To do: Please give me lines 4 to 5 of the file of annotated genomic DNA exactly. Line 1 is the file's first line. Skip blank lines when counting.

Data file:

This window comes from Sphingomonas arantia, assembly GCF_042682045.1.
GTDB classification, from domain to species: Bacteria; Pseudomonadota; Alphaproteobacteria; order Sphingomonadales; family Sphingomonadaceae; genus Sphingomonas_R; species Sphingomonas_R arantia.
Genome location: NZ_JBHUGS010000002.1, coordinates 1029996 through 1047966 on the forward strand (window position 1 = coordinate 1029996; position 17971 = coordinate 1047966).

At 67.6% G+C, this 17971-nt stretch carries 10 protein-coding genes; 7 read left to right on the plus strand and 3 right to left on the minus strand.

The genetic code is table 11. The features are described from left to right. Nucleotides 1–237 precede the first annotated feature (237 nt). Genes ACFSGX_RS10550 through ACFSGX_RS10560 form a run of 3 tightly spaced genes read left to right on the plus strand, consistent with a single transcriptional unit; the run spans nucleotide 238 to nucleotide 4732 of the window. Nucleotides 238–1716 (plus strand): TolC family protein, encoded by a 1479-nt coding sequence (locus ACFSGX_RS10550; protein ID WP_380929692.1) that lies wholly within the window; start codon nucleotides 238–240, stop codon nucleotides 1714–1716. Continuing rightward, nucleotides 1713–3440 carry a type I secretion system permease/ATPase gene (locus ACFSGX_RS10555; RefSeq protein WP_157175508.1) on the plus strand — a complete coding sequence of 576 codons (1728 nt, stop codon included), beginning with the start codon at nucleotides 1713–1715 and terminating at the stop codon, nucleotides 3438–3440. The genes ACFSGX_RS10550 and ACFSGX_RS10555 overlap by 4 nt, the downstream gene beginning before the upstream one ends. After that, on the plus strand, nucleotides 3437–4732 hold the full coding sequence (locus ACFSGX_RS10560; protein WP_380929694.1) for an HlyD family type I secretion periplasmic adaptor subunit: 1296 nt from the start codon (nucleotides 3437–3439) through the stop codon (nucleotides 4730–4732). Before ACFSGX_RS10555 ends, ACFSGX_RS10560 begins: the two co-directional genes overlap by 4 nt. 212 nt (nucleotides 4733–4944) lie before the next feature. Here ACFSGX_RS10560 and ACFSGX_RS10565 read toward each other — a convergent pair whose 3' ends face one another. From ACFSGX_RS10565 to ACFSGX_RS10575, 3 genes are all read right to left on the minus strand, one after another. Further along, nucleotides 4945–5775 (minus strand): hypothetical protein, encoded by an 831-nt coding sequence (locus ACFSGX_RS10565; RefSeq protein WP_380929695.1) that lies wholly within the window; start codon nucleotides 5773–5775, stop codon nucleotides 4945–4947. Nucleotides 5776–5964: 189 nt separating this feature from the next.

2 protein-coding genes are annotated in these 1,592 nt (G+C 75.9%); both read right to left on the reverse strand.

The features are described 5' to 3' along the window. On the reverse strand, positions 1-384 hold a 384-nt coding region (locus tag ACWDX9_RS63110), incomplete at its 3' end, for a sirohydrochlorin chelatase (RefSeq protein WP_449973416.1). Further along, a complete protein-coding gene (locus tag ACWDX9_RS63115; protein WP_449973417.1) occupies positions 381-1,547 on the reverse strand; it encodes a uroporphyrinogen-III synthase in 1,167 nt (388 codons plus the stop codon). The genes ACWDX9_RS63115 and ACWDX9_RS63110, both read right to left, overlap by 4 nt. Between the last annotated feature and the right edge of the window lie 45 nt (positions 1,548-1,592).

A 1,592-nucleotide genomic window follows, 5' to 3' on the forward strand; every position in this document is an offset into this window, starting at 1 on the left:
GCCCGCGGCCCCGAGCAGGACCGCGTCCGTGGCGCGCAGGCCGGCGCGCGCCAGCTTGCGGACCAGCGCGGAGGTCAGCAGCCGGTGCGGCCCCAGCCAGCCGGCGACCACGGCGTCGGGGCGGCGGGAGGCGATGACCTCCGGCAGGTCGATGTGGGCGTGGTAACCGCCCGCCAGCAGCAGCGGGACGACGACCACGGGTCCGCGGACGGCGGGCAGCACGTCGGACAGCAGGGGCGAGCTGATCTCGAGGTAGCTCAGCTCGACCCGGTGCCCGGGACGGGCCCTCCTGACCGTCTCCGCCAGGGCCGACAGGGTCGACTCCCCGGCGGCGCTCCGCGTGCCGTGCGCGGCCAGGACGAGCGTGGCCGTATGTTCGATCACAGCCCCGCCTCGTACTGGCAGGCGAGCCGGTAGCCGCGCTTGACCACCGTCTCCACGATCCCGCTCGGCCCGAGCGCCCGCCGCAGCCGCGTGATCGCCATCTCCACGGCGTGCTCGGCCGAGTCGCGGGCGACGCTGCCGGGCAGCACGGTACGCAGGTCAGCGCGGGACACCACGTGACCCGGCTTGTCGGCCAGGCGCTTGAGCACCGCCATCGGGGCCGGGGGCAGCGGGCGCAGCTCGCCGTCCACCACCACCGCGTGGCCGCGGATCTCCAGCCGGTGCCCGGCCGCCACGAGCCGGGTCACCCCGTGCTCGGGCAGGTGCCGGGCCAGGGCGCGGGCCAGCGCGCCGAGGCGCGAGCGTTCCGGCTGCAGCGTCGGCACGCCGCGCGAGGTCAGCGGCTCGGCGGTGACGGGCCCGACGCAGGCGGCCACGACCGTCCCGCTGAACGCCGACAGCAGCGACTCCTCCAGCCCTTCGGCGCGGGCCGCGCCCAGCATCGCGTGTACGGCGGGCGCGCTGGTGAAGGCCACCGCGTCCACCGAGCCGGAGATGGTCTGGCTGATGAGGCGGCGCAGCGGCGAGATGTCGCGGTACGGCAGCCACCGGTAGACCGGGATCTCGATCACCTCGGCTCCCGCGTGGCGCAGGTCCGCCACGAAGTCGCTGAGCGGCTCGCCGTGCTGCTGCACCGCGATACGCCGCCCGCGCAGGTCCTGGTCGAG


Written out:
At 67.6% G+C, this 17971-nt stretch carries 10 protein-coding genes; 7 read left to right on the plus strand and 3 right to left on the minus strand.

The genetic code is table 11. The features are described from left to right. Nucleotides 1–237 precede the first annotated feature (237 nt). Genes ACFSGX_RS10550 through ACFSGX_RS10560 form a run of 3 tightly spaced genes read left to right on the plus strand, consistent with a single transcriptional unit; the run spans nucleotide 238 to nucleotide 4732 of the window. Nucleotides 238–1716 (plus strand): TolC family protein, encoded by a 1479-nt coding sequence (locus ACFSGX_RS10550; protein ID WP_380929692.1) that lies wholly within the window; start codon nucleotides 238–240, stop codon nucleotides 1714–1716. Continuing rightward, nucleotides 1713–3440 carry a type I secretion system permease/ATPase gene (locus ACFSGX_RS10555; RefSeq protein WP_157175508.1) on the plus strand — a complete coding sequence of 576 codons (1728 nt, stop codon included), beginning with the start codon at nucleotides 1713–1715 and terminating at the stop codon, nucleotides 3438–3440. The genes ACFSGX_RS10550 and ACFSGX_RS10555 overlap by 4 nt, the downstream gene beginning before the upstream one ends. After that, on the plus strand, nucleotides 3437–4732 hold the full coding sequence (locus ACFSGX_RS10560; protein WP_380929694.1) for an HlyD family type I secretion periplasmic adaptor subunit: 1296 nt from the start codon (nucleotides 3437–3439) through the stop codon (nucleotides 4730–4732). Before ACFSGX_RS10555 ends, ACFSGX_RS10560 begins: the two co-directional genes overlap by 4 nt. 212 nt (nucleotides 4733–4944) lie before the next feature. Here ACFSGX_RS10560 and ACFSGX_RS10565 read toward each other — a convergent pair whose 3' ends face one another. From ACFSGX_RS10565 to ACFSGX_RS10575, 3 genes are all read right to left on the minus strand, one after another. Further along, nucleotides 4945–5775 (minus strand): hypothetical protein, encoded by an 831-nt coding sequence (locus ACFSGX_RS10565; RefSeq protein WP_380929695.1) that lies wholly within the window; start codon nucleotides 5773–5775, stop codon nucleotides 4945–4947. Nucleotides 5776–5964: 189 nt separating this feature from the next.